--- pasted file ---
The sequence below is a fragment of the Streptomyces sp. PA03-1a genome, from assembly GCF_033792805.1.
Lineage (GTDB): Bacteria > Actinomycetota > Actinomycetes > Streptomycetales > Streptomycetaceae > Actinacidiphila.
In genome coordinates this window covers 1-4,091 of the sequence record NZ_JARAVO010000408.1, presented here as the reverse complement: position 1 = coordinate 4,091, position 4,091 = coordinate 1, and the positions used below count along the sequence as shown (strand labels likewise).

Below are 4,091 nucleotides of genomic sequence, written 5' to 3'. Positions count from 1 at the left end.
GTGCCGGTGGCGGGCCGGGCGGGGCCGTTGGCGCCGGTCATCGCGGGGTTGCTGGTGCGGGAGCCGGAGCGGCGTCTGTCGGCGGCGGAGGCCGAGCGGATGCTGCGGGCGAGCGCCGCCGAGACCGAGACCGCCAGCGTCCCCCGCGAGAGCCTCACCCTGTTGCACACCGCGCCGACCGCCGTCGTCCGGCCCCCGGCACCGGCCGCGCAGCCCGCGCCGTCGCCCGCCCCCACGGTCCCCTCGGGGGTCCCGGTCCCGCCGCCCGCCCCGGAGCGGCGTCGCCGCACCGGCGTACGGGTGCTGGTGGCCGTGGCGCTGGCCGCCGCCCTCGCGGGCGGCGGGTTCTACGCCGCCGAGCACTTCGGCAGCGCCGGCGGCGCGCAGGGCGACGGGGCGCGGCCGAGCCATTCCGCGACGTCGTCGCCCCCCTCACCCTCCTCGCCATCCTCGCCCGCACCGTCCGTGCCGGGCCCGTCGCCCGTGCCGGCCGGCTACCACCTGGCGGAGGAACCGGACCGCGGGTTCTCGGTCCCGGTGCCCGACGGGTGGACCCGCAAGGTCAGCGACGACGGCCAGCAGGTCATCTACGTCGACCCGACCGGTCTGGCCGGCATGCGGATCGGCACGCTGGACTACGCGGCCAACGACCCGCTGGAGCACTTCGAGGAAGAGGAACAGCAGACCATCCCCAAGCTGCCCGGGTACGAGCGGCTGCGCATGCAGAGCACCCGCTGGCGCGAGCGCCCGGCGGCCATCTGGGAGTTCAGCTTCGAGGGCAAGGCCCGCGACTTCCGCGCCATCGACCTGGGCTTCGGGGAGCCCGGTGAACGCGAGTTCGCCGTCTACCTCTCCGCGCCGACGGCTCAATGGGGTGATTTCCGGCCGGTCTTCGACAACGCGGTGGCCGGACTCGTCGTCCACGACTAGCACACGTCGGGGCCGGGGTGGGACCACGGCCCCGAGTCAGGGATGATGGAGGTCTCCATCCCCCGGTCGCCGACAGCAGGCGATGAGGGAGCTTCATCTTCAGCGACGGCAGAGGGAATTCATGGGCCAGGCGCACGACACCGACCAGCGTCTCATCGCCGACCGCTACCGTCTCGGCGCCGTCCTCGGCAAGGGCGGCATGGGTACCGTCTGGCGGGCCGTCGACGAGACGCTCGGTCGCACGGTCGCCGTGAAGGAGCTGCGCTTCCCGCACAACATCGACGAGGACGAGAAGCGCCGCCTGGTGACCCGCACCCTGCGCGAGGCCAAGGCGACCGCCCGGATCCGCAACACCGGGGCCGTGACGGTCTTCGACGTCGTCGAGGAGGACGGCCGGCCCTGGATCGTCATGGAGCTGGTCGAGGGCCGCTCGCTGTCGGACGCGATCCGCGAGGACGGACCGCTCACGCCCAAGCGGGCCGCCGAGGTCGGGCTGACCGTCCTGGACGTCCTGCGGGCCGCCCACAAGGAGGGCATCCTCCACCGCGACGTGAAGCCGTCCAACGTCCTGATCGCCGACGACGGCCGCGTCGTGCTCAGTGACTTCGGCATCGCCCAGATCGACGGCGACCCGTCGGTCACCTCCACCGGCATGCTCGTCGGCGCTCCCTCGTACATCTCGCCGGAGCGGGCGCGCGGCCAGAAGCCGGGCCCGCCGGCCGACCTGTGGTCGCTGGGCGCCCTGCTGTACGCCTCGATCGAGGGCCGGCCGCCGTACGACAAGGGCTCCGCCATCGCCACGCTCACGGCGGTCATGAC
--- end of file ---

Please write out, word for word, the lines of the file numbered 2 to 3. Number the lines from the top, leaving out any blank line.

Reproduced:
Lineage (GTDB): Bacteria > Actinomycetota > Actinomycetes > Streptomycetales > Streptomycetaceae > Actinacidiphila.
In genome coordinates this window covers 1-4,091 of the sequence record NZ_JARAVO010000408.1, presented here as the reverse complement: position 1 = coordinate 4,091, position 4,091 = coordinate 1, and the positions used below count along the sequence as shown (strand labels likewise).